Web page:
The surface bars when done obviously have to heal before changing the balls and need to be cleaned just as much as the Dermals but the main difference is the redness. Any piercing goes red when healing, (sometimes an array of other colours also) redness is normal, but they never really loose the redness. This is because it’s never really fully healed. What’s happening is the body has recognized this foreign object that’s the wrong shape and instead of adapting to it and healing around it like it does with the Dermals, its pushing the bar out of the body. This isn’t painful, but it is as awful as it sounds. If you let it push its way out fully it will leave a nasty scar. The biggest issue with it not healing properly is that it is pretty much an open wound on the inside from the day you get it until 6 weeks from the day its gone (regardless of whether it has been removed or fully rejected) leaving it vulnerable to infection.

I’ve been reading recently about a person that got a bad infection in theirs which lead to them needing an a procedure to remove the infection. Now, this was quite a bad case and the papers did what they usually do by over exaggerating a story without actually even going into any real facts, but this kind of thing can be avoided so it never should have happened. The one thing the papers did say is the person researched the piercing before getting it and seen a lot of negative things about it, but got it anyway…
Look, I explain all the above to people too and some still choose the surface bar (mainly due to price, the Dermals are more expensive) but the severity of that case was a very isolated incident.
Surface bars have been going around for 30+ years and that’s the very first time I’ve ever heard anything like this.
It did say this person had been diagnosed with an infection by the doctor so I’d love to know if they were prescribed an antibiotic or told to remove the bar and didnt? I have had hundreds of people refuse to remove the bar when I explained to them that the bar they have (done elsewhere) is rejecting and will eventually push all the way out. They think that having a piercing there for as long as possible is better than having none there at all which is utter madness to be fair. In their case its fairly straight forward enough that with any piercing if it’s gotten abused in anyway or a piece of dirt got into it an infection can occur, it’s the exact same as an eye lid, or a toenail or anything. Ever just get a random tooth infection? Was it the dentists fault or a random occurrence?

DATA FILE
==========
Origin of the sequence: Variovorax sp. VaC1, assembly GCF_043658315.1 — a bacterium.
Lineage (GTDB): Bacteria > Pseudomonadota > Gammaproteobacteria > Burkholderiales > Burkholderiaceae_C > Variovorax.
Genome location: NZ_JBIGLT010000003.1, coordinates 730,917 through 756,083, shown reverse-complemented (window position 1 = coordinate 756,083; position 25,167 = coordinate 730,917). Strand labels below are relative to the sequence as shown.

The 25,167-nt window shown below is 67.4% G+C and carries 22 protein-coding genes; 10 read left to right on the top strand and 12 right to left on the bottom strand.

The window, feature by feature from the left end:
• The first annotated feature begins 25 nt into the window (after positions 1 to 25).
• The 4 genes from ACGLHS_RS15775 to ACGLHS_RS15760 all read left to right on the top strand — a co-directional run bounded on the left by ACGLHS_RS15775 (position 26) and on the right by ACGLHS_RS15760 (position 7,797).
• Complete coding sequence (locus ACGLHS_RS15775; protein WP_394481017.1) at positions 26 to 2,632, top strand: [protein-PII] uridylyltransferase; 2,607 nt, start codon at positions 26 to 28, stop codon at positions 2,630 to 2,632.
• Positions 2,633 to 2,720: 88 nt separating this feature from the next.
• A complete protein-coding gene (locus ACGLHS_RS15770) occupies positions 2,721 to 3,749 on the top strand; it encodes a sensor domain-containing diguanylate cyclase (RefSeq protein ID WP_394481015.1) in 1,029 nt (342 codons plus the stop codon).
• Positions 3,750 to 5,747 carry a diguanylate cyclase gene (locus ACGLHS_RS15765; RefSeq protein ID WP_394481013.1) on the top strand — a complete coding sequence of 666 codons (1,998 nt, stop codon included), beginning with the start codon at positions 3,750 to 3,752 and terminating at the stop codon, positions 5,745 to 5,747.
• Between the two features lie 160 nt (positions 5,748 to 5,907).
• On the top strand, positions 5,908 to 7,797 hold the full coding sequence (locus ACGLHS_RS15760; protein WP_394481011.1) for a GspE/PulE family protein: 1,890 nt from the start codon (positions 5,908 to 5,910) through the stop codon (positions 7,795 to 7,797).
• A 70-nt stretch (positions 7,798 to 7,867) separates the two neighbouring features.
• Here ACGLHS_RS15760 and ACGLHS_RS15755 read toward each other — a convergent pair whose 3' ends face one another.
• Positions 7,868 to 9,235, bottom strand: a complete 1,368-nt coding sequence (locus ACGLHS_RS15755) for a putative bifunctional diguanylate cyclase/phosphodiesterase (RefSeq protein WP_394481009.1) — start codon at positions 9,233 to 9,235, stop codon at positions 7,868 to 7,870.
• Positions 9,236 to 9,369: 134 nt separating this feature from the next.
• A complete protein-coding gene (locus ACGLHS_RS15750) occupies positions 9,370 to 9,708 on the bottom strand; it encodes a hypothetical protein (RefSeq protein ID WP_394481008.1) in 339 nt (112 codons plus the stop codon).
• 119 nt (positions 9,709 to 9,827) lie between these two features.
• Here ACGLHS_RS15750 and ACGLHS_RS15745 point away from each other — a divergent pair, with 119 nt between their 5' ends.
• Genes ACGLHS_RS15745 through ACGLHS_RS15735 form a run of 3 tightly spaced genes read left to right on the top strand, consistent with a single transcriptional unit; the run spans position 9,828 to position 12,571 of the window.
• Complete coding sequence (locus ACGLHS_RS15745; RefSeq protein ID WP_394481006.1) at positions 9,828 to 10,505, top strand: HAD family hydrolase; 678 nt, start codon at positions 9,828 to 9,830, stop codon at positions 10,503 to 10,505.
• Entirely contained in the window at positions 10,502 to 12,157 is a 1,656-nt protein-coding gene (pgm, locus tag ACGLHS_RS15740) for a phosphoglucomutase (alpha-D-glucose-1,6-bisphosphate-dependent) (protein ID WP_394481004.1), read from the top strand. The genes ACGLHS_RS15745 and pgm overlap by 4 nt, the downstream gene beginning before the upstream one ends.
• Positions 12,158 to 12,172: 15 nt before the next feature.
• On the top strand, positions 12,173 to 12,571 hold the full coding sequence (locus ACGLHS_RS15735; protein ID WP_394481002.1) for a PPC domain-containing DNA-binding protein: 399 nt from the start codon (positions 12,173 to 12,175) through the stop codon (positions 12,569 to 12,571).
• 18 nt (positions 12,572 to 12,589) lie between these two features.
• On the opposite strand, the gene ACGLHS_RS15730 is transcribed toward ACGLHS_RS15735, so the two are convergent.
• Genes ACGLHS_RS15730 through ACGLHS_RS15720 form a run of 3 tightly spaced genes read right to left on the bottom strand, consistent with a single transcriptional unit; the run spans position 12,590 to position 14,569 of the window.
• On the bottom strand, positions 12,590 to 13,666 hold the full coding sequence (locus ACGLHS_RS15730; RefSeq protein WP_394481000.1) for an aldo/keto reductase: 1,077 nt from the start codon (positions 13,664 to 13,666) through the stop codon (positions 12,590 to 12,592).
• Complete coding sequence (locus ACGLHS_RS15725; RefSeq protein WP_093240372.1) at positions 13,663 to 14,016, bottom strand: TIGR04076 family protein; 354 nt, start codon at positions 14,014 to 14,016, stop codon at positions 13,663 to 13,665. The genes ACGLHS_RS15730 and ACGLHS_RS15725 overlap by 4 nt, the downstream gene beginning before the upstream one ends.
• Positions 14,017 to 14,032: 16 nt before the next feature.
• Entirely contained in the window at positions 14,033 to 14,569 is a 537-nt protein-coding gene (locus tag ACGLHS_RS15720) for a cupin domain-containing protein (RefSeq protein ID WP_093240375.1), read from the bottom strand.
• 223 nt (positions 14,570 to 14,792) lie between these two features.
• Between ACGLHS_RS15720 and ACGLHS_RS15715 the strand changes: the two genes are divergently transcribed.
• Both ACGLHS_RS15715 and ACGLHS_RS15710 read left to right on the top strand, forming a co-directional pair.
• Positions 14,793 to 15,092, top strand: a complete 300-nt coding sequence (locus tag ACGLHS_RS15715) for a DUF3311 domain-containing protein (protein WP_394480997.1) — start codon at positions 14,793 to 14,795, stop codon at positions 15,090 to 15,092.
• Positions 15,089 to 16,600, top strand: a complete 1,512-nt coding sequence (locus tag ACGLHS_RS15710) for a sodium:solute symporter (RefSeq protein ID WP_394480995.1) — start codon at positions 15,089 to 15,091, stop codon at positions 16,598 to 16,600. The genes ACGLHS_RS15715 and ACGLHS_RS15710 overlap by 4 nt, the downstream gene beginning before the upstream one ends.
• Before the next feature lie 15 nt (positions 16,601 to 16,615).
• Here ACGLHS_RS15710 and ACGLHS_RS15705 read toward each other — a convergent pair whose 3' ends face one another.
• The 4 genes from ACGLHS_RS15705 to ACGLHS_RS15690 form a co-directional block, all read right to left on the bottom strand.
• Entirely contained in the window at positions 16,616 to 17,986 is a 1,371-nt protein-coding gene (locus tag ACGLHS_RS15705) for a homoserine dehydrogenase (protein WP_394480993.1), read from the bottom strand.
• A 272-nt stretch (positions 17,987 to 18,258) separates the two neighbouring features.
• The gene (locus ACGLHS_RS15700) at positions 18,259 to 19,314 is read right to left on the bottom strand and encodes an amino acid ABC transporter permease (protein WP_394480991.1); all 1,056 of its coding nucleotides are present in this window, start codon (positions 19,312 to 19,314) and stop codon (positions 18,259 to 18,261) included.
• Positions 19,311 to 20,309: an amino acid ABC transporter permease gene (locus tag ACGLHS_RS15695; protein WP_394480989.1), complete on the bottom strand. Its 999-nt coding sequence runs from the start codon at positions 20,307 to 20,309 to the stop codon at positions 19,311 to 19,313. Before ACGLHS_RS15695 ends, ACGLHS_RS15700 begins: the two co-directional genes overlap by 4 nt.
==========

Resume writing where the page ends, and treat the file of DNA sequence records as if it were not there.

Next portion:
In any effect, regardless of what ever piercing you have or get, please keep it clean, If at any point it gets sore or red or itchy, go back to cleaning it as if it is a new piercing. Every week or so just give it a proper inspection to make sure it’s doing ok, a piece of dirt or a knock removing a jacket or jumper can irritate any piercing at any time. If you’re really concerned go to a professional piercer for advice. Just consider if you are willing to do all that before getting any piercing. if not maybe a piercing isn’t for you?

And if any journalist does want to fully cover all the facts about piercings give me a shout no bother, but I can’t see any click bait pretend journalists ever fully investigating facts before writing about that subject……… 🙂